VSU news

by mtini on 08-09-2008, 14:48
Topic: Hardware
Languages:

In the last week you almost couldn't have missed the interesting discussions in our forum regarding the VSU and graphics chips/extensions in general. Ricardo Oazem, a Brazilian MSX developer and one of members of MSX company Tecnobytes, has just announced that his new MSX hardware project is almost finished. It concerns the VSU, a new mammoth extension made out of 4 V9990 chips, 2 V9958 chips and an OPL4 chip. The V9990 is currently used in the Sunrise Graphics 9000 while the V9958 is the videochip of the MSX2+ and turbo-R. The OPL4 is currently being used in Sunrise' Moonsound cartridge. At the moment, a Graphics 9000 and a Moonsound together are already quite a fantastic combination for games and demos but the VSU clearly goes beyond that!

More detailed specifications:

  • 4 V9990 chips, each with 512 KB of VRAM
  • 2 V9958 chips, each with 128 KB of VRAM
  • 1 OPL4 chip with 1MB SRAM
  • 1 FPGA
  • More than 80 sprites
  • Masking effects in FPGA
  • All accessible by OUT from any programming language (BASIC, Pascal, Assembly etc.)
  • VGA output
  • S-video output

To get a bit of an impression, a number of videos has been made available at YouTube. Without a doubt, we will hear about this rather spectacular project in the future. Oazem has announced the VSU to be available in March 2009, stay tuned!

Relevant link: demonstration movies: 1, 2, 3, 4, 5.

Comments (45)

By RobertVroemisse

Paragon (1235)

RobertVroemisse's picture

08-09-2008, 14:57

For sale: 1 Moonsound + 1 GFX9000
Available for sale in March 2009

By jltursan

Prophet (2195)

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08-09-2008, 15:37

Can sound strange given the whole incredible specs; but for me the most impressive fact about the VSU is that it doesn't need a separate video output, all that chips sharing the same output is really great!

By Raster

Rookie (25)

Raster's picture

08-09-2008, 16:39

An extra CPU seems to be missing. It's gonna take some real horsepower to drive that combination of chips.

By luppie

Paladin (854)

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08-09-2008, 17:00

I'll guess that thats the job of the FPGA

By MicroTech

Champion (386)

MicroTech's picture

08-09-2008, 17:31

Although this is an impressive piece of hardware, I consider it very wasteful.
It is already "difficult" to have software for GFX9000 which has "only" 1 x V9990... I imagine it can be very puzzling to drive 4 V9990 and 2 V9958... which do not share VRAM.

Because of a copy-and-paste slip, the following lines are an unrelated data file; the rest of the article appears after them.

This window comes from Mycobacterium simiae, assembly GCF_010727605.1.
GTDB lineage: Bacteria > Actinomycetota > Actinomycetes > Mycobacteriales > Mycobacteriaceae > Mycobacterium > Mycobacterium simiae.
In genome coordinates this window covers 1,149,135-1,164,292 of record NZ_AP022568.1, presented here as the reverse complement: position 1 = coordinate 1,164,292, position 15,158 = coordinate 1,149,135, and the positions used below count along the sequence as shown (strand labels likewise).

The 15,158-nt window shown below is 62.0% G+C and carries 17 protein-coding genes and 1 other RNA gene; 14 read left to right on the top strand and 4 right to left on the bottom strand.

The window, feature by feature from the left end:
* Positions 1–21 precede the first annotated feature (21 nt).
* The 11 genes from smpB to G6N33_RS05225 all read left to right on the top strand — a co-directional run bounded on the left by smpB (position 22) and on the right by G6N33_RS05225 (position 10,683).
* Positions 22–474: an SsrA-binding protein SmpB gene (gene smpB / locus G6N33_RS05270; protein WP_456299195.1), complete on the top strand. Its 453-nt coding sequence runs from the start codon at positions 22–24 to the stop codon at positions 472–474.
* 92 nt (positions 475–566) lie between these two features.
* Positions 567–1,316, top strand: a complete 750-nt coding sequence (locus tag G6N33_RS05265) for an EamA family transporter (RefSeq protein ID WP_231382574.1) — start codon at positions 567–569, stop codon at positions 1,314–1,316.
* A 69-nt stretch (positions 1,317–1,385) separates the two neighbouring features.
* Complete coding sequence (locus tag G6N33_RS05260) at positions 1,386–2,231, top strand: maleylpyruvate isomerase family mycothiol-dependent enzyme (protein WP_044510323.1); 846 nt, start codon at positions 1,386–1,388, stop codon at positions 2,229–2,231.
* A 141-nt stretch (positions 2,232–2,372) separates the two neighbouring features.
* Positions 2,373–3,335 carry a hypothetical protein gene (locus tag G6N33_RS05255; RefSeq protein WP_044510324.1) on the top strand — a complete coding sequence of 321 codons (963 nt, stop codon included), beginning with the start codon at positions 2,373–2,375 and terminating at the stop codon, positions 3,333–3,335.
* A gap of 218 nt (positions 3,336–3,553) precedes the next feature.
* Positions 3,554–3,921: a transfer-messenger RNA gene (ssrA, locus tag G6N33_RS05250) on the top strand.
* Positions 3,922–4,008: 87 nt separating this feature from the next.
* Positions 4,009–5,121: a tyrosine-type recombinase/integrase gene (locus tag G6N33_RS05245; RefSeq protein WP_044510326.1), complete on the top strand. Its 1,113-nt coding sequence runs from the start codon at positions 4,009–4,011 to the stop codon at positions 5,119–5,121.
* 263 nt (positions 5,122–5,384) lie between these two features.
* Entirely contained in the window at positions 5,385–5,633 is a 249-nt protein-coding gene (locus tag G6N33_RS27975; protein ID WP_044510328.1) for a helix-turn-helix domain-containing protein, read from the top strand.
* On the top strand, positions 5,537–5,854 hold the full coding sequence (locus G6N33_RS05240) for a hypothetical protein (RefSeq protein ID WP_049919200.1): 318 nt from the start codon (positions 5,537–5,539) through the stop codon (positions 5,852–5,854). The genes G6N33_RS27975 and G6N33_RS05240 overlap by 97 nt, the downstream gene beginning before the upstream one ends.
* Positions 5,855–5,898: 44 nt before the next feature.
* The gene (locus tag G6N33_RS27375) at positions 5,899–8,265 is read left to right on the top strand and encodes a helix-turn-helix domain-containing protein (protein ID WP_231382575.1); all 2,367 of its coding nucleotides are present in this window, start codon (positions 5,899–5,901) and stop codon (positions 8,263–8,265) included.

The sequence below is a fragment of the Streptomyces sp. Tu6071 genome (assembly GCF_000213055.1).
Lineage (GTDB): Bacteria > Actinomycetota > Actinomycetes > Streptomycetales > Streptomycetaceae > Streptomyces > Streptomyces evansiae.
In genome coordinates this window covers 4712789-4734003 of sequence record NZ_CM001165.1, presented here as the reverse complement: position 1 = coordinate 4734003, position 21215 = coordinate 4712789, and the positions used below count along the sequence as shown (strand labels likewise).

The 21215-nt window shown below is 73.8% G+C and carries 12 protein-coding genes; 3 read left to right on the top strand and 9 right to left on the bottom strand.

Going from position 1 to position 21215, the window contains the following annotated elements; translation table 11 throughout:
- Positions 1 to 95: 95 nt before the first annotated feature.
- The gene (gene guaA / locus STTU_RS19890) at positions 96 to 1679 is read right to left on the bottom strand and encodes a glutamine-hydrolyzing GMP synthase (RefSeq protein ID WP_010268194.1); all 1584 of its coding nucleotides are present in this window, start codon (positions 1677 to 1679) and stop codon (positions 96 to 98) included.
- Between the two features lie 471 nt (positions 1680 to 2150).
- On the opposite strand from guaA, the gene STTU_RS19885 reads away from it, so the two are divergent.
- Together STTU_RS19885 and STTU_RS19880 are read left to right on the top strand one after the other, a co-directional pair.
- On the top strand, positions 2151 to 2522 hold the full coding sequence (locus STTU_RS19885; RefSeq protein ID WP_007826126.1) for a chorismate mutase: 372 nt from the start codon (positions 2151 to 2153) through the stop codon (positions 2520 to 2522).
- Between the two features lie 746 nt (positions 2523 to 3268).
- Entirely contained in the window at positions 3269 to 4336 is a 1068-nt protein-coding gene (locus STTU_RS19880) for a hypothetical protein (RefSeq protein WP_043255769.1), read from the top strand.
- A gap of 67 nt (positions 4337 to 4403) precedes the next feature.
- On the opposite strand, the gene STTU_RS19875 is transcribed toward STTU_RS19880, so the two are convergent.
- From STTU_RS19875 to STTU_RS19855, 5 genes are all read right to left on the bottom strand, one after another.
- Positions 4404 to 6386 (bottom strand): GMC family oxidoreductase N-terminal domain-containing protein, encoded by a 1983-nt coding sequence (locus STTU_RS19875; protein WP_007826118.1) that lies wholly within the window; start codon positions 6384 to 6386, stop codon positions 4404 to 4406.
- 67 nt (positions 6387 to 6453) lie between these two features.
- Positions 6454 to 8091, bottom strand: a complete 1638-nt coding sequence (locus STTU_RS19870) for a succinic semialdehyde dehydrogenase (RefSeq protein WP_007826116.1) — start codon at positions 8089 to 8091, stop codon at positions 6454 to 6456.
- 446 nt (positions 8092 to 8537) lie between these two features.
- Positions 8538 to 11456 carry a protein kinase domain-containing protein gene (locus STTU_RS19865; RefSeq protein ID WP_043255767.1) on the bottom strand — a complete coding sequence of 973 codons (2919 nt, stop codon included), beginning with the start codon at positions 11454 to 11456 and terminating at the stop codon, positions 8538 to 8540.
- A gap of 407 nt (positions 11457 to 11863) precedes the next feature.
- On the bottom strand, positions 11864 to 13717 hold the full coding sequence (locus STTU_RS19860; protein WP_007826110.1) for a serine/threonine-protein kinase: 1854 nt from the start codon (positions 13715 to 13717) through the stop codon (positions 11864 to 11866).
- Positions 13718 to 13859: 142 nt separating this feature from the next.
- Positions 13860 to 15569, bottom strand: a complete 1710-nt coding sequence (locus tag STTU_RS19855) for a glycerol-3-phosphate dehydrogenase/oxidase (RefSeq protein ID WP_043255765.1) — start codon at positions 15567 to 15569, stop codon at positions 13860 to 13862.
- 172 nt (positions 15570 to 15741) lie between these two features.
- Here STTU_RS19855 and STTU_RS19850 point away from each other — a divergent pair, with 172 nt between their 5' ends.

IMHO the FPGA part is the more interesting... I think a 1chipMSX-derived board would be preferrable: with VHDL code to implement both V9958 and V9990.
Anyway this is only my opinion... VSU is really astonishing.

By ARTRAG

Enlighted (6287)

ARTRAG's picture

08-09-2008, 17:38

and what about adding a M68000 or a small Pentium ?
just to support the z80....
oO

By wolf_

Ambassador_ (9778)

wolf_'s picture

08-09-2008, 17:42

You may end up with a PC powered by an MSX power supply unit Tongue

Actually there was some piece o' kit back in the 80's iirc, it was a cartridge you could stick into your MSX and you could play NES games then. The cart was of course in itself a NES, which only used the PSU of the MSX. Cool

By SLotman

Paragon (1215)

SLotman's picture

08-09-2008, 17:53

You guys missing the point...

You load everything into VRAM once, then it's a matter of sending commands to copy data (which doesn't use much CPU - and won't have those horrid waits for the VDP to finish them, as you can change to another VDP and set it to copy more data) - or update the tiles in the tilemap. Stuff like copying data from RAM to VRAM will be a thing from the past... You will actually get MORE Z80 to work with!

Take a look... that mickey demo was made in BASIC, and it's several SCREEN 8 planes! IN B-A-S-I-C. Now think what can be done in ASM!

And btw: it's 80 sprites PER LINE Smile

By wolf_

Ambassador_ (9778)

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08-09-2008, 17:59

You will actually get MORE Z80 to work with!
Well, that depends on the game, won't it?

If you need to update all the planes (10! 4x2 on the v9990 chips and 2x1 on the v9958 chips) because you want animations in them then you've got a lot to update. If you only choose to update the front/action plane (containing all the collision checks) and you don't update the background (e.g. a rotating image) then you're probably not going to get to do a lot apart from your front plane actions. Question is: how complex do we want to go?

By wolf_

Ambassador_ (9778)

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08-09-2008, 18:07

Check the Mickey Mouse thing: http://www.youtube.com/watch?v=GfMbWi3TBPM

How much is actually happening on screen? While I dunno the source, or what chips have been used here, I'd say: the action/frontlayer is probably a big G9k VRAM map which only requires you to change the scroll registers to the appropriate coordinate. So, this means no custom plotting tiles when you scroll out of the screen.